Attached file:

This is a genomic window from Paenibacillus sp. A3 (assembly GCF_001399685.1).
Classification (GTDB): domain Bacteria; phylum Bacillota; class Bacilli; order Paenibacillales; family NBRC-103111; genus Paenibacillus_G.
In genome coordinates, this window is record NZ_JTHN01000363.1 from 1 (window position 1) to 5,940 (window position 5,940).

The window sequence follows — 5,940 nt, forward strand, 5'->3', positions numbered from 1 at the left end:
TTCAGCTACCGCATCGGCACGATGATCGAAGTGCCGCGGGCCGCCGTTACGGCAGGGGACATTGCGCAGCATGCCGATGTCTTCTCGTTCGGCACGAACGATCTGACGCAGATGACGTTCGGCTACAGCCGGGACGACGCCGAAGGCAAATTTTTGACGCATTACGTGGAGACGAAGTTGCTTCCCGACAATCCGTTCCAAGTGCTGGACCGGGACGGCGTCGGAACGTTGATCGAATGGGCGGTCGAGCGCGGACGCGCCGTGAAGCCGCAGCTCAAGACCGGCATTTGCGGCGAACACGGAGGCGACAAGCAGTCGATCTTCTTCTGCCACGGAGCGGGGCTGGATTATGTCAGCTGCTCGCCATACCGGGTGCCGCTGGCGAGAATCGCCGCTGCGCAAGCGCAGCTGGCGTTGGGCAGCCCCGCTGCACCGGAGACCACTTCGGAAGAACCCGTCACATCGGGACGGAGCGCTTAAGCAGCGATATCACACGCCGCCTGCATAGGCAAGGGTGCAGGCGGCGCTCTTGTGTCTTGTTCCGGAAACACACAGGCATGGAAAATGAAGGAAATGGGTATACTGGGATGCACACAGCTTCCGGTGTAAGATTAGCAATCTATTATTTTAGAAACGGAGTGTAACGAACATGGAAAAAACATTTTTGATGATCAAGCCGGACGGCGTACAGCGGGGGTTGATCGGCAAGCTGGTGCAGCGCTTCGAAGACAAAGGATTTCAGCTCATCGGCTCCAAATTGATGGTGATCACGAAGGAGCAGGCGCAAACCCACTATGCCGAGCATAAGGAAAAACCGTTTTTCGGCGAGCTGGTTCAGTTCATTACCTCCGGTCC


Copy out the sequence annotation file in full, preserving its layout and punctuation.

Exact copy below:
This is a genomic window from Paenibacillus sp. A3 (assembly GCF_001399685.1).
Classification (GTDB): domain Bacteria; phylum Bacillota; class Bacilli; order Paenibacillales; family NBRC-103111; genus Paenibacillus_G.
In genome coordinates, this window is record NZ_JTHN01000363.1 from 1 (window position 1) to 5,940 (window position 5,940).

The window sequence follows — 5,940 nt, forward strand, 5'->3', positions numbered from 1 at the left end:
TTCAGCTACCGCATCGGCACGATGATCGAAGTGCCGCGGGCCGCCGTTACGGCAGGGGACATTGCGCAGCATGCCGATGTCTTCTCGTTCGGCACGAACGATCTGACGCAGATGACGTTCGGCTACAGCCGGGACGACGCCGAAGGCAAATTTTTGACGCATTACGTGGAGACGAAGTTGCTTCCCGACAATCCGTTCCAAGTGCTGGACCGGGACGGCGTCGGAACGTTGATCGAATGGGCGGTCGAGCGCGGACGCGCCGTGAAGCCGCAGCTCAAGACCGGCATTTGCGGCGAACACGGAGGCGACAAGCAGTCGATCTTCTTCTGCCACGGAGCGGGGCTGGATTATGTCAGCTGCTCGCCATACCGGGTGCCGCTGGCGAGAATCGCCGCTGCGCAAGCGCAGCTGGCGTTGGGCAGCCCCGCTGCACCGGAGACCACTTCGGAAGAACCCGTCACATCGGGACGGAGCGCTTAAGCAGCGATATCACACGCCGCCTGCATAGGCAAGGGTGCAGGCGGCGCTCTTGTGTCTTGTTCCGGAAACACACAGGCATGGAAAATGAAGGAAATGGGTATACTGGGATGCACACAGCTTCCGGTGTAAGATTAGCAATCTATTATTTTAGAAACGGAGTGTAACGAACATGGAAAAAACATTTTTGATGATCAAGCCGGACGGCGTACAGCGGGGGTTGATCGGCAAGCTGGTGCAGCGCTTCGAAGACAAAGGATTTCAGCTCATCGGCTCCAAATTGATGGTGATCACGAAGGAGCAGGCGCAAACCCACTATGCCGAGCATAAGGAAAAACCGTTTTTCGGCGAGCTGGTTCAGTTCATTACCTCCGGTCC